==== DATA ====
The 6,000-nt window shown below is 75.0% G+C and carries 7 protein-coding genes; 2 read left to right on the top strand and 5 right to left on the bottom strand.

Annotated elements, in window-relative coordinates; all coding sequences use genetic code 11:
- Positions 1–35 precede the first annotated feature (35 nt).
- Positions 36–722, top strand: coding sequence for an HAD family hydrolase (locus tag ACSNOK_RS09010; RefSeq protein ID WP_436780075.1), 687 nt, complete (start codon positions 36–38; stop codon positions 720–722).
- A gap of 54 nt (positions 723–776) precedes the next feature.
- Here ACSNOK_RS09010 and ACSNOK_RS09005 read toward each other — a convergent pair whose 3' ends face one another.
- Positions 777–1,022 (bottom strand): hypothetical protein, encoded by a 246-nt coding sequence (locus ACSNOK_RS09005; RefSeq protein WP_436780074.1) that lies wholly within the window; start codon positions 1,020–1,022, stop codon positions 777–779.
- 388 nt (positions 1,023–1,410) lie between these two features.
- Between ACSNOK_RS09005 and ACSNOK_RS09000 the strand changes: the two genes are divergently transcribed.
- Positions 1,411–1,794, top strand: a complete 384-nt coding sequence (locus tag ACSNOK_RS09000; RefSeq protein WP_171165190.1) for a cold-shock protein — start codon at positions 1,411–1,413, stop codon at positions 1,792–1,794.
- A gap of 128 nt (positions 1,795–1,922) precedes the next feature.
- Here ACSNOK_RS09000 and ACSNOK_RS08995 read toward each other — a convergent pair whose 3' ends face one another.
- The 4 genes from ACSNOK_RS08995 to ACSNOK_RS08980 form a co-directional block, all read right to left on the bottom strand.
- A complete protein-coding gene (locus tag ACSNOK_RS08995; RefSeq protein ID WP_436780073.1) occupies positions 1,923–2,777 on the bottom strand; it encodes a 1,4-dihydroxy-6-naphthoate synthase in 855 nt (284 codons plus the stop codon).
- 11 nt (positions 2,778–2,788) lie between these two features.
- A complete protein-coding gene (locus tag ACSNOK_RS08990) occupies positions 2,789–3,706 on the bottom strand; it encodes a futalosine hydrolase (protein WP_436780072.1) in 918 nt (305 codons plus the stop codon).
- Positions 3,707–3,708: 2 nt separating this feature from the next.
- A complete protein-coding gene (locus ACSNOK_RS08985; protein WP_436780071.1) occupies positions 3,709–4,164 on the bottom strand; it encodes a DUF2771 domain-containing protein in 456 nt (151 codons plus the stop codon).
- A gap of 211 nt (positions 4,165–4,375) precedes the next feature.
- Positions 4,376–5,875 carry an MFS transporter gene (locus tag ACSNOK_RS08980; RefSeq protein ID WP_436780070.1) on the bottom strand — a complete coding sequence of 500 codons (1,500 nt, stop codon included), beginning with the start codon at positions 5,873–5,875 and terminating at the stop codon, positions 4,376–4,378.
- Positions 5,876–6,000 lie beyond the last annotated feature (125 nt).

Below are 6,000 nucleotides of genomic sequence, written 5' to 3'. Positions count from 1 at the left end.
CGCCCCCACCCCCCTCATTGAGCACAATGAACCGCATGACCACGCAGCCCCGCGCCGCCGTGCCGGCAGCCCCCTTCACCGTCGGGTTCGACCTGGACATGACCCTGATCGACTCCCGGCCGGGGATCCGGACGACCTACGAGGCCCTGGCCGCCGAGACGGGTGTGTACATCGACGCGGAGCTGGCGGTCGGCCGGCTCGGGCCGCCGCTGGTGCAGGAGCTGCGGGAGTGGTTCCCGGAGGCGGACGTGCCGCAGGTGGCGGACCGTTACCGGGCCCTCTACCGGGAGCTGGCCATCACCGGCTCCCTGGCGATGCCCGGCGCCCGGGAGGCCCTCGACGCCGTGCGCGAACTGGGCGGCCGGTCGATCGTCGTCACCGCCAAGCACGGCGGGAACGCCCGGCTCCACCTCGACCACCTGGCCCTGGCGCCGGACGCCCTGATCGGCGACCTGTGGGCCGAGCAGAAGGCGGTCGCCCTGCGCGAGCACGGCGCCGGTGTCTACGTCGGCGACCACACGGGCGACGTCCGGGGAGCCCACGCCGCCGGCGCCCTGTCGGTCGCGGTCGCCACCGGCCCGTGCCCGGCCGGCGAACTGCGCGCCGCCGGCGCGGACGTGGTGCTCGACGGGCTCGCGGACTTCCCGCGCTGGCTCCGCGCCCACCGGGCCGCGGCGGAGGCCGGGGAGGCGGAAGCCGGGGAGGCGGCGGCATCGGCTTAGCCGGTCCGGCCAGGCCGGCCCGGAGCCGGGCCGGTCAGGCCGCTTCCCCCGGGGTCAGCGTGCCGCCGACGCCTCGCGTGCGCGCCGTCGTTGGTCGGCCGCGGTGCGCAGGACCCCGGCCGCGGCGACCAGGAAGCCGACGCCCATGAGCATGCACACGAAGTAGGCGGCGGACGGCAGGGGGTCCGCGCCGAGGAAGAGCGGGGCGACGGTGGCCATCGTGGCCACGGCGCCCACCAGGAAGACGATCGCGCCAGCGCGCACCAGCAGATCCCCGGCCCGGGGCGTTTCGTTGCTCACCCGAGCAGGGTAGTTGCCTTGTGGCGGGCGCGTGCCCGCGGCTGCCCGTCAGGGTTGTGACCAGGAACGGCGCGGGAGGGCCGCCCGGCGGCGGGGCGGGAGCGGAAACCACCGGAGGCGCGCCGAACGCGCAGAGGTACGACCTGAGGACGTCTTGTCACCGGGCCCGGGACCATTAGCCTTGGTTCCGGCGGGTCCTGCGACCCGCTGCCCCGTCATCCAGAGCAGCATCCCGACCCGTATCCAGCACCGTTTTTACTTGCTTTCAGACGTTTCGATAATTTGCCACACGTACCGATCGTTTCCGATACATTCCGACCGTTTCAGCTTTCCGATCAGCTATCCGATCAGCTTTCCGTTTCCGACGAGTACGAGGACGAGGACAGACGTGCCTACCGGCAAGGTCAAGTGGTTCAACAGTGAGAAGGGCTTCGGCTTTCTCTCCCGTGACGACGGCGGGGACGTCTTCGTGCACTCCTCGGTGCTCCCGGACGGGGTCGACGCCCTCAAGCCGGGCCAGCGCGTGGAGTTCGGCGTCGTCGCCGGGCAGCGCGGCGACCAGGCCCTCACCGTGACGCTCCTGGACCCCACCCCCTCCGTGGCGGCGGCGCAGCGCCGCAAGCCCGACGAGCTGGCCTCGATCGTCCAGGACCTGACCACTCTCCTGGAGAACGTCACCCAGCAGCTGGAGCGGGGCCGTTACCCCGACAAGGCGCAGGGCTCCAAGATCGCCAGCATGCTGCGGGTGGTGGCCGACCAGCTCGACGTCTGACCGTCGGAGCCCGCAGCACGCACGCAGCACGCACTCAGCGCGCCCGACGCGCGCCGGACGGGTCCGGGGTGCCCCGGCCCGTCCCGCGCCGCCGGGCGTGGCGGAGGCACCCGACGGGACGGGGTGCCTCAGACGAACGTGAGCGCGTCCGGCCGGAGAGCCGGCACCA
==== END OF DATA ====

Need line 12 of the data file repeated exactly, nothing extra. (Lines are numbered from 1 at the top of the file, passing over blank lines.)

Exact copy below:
- Here ACSNOK_RS09000 and ACSNOK_RS08995 read toward each other — a convergent pair whose 3' ends face one another.